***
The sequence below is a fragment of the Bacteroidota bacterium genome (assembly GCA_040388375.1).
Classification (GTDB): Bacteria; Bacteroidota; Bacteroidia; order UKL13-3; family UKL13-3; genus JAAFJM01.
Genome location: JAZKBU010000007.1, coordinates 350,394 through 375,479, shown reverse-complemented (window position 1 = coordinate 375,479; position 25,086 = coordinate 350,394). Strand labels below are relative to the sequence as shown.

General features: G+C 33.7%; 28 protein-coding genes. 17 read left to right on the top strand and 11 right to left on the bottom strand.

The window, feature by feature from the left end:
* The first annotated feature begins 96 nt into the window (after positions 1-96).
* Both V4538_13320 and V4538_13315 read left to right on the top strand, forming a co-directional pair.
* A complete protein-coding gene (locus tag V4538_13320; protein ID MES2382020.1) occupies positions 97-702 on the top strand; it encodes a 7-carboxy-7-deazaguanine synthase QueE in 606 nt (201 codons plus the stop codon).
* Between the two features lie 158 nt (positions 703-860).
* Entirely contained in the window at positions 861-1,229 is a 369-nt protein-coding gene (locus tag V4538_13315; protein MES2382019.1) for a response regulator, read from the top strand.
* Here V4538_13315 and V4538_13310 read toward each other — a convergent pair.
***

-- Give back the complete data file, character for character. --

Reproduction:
The sequence below is a fragment of the Bacteroidota bacterium genome (assembly GCA_040388375.1).
Classification (GTDB): Bacteria; Bacteroidota; Bacteroidia; order UKL13-3; family UKL13-3; genus JAAFJM01.
Genome location: JAZKBU010000007.1, coordinates 350,394 through 375,479, shown reverse-complemented (window position 1 = coordinate 375,479; position 25,086 = coordinate 350,394). Strand labels below are relative to the sequence as shown.

General features: G+C 33.7%; 28 protein-coding genes. 17 read left to right on the top strand and 11 right to left on the bottom strand.

The window, feature by feature from the left end:
* The first annotated feature begins 96 nt into the window (after positions 1-96).
* Both V4538_13320 and V4538_13315 read left to right on the top strand, forming a co-directional pair.
* A complete protein-coding gene (locus tag V4538_13320; protein ID MES2382020.1) occupies positions 97-702 on the top strand; it encodes a 7-carboxy-7-deazaguanine synthase QueE in 606 nt (201 codons plus the stop codon).
* Between the two features lie 158 nt (positions 703-860).
* Entirely contained in the window at positions 861-1,229 is a 369-nt protein-coding gene (locus tag V4538_13315; protein MES2382019.1) for a response regulator, read from the top strand.
* Here V4538_13315 and V4538_13310 read toward each other — a convergent pair.